Better Way to Avoid Artery Reclog?
Study Looks at Drug-Coated Angioplasty Balloons as Alternative to Drug-Coated Stents in Heart
Adding a Stent
To keep the vessel open, doctors often install a stent after deflating the balloon. The metal, mesh-like tube props open the clogged artery and restores blood flow.
Stents bring the rate of renarrowing down to about 15% to 25%.
In recent years, stents coated with drugs to reduce buildup of scar tissue have become increasingly popular.
They appear to provide additional protection against reblockage and now account for up to 90% of all stent placements in the U.S.
Research has shown these drug-coated stents can lower the risk of heart attack and reduce the need for repeat surgeries to clear clogged arteries.
Drug-Coated Angioplasty Better?
But these stents aren't perfect. The new study presented here looked at people who developed restenosis, or reclogging of the artery, after getting a drug-coated stent.
After the reclogging, 23 people got simple angioplasty with an uncoated balloon. Twenty-two more got angioplasty with the new drug-coated balloon. None received new stents.
Over the following 12 months, arteries reclogged in 10 of those treated with the uncoated balloons.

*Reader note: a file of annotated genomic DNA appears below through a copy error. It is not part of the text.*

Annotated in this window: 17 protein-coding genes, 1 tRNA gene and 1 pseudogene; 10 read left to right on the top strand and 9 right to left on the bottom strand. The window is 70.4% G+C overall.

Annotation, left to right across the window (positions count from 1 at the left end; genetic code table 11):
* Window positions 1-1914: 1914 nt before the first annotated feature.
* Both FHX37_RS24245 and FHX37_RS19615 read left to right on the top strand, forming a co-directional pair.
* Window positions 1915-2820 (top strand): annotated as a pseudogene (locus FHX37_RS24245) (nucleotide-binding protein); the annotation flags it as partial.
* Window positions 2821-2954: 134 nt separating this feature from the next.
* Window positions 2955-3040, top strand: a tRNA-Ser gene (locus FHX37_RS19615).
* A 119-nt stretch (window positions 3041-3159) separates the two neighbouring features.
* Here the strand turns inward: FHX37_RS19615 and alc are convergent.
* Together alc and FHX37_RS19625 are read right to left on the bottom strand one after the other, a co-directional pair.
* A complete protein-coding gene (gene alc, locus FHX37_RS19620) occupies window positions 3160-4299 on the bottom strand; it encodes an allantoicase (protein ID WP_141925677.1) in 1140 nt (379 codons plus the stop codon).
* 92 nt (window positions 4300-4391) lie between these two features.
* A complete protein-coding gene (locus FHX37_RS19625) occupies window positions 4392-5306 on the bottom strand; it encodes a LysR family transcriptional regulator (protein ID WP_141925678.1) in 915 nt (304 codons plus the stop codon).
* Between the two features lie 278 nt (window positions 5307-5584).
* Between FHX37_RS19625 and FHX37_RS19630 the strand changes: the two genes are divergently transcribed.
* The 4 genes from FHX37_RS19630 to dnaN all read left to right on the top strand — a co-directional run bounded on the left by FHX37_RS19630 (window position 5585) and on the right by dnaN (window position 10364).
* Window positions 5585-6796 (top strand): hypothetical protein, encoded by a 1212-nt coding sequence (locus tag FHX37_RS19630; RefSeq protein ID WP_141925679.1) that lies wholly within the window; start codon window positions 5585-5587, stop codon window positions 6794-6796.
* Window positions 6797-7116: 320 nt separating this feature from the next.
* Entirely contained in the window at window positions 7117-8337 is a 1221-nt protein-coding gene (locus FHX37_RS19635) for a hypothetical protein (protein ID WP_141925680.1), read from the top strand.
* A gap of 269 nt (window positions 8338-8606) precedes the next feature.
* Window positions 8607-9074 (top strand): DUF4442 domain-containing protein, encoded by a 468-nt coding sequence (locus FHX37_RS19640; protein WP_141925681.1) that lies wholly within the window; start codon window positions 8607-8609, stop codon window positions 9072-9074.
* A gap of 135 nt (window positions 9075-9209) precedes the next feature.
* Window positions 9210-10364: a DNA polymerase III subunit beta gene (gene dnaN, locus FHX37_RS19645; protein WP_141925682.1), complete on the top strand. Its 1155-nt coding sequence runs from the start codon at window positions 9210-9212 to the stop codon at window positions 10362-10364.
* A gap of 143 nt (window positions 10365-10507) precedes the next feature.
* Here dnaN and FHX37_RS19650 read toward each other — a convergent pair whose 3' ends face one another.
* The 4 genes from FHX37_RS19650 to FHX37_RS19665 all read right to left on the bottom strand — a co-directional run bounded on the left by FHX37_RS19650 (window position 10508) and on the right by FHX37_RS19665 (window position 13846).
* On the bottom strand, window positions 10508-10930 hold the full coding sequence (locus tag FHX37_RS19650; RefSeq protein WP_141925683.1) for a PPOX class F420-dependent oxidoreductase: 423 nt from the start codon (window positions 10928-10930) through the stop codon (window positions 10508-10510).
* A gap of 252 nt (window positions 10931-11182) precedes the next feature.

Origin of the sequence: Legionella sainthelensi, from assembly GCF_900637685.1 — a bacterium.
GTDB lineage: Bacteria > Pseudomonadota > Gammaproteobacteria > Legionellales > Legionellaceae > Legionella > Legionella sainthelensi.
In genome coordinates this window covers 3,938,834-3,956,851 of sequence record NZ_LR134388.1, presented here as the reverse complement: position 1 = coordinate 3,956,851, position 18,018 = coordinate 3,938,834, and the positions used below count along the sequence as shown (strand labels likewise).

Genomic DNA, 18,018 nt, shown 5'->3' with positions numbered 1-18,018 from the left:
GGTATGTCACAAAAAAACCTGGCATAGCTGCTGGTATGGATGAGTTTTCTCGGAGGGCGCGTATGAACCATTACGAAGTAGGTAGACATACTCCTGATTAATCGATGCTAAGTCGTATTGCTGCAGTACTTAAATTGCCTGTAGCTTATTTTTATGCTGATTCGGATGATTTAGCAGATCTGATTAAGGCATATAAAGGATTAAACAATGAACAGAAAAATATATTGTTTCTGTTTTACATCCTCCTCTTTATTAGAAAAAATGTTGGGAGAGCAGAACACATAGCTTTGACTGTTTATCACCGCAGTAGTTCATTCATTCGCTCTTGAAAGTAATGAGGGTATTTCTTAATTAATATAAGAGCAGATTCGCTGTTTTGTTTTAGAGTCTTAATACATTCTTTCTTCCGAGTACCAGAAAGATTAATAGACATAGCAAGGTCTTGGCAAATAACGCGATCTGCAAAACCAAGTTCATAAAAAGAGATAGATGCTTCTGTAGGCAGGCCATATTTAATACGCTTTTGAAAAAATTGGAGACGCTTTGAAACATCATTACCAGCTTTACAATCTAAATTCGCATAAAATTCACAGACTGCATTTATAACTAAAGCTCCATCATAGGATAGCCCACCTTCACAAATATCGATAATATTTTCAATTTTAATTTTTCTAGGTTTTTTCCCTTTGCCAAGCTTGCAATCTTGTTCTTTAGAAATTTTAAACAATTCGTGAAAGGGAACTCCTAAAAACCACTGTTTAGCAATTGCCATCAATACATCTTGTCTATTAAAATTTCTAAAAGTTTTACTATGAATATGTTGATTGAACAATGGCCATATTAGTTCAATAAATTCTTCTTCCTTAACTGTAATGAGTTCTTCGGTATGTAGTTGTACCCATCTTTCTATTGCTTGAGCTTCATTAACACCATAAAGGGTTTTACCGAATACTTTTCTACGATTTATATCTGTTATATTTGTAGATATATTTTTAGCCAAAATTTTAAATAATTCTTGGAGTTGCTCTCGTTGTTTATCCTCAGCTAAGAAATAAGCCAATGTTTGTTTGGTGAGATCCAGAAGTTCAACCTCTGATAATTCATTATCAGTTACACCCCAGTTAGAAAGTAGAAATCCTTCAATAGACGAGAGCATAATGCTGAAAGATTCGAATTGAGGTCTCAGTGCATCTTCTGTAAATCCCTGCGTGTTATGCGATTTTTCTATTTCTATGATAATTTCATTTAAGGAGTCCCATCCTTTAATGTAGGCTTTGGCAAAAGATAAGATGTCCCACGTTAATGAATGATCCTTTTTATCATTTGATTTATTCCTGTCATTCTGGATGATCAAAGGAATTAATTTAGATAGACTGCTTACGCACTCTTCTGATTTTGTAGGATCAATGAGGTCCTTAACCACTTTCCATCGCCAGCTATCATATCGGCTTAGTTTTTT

In contrast, just one person who had a drug-coated balloon developed restenosis.
The bottom line: Just one person treated with a coated balloon needed a repeat procedure to open reclogged arteries, had a heart attack or stroke, or died; compared with eight people in the uncoated balloon group.
Smith says the fact that the coated balloons helped people who already had restenosis "makes the findings even more promising, although they need to be confirmed in a larger study."
Drug-Coated Stents Debate
Other research presented at the meeting set off a lively debate about the long-term safety of drug-coated stents.
Among the conflicting research:
A study of more than 9,000 people found those who got drug-coated stents were significantly more likely to die in the three years after the procedure, compared with those treated with bare metal stents. "Given the dominance of drug-eluting stents in current practice, we think these findings raise concern," says researcher Joseph B. Muhlestein, MD, professor of medicine at the University of Utah in Salt Lake City. "Further study is needed."
In a study of more than 3,000 people fitted with either bare metal stents or drug-coated stents, risk of having a blood clot, heart attack, or other adverse event was similar in both groups after one year. And those who got drug-coated stents were less likely to need another angioplasty or bypass surgery. "There is no evidence to support abandoning the routine use of drug-eluting stents," says researcher David Williams, MD, professor of medicine at Brown University Medical School in Providence, R.I.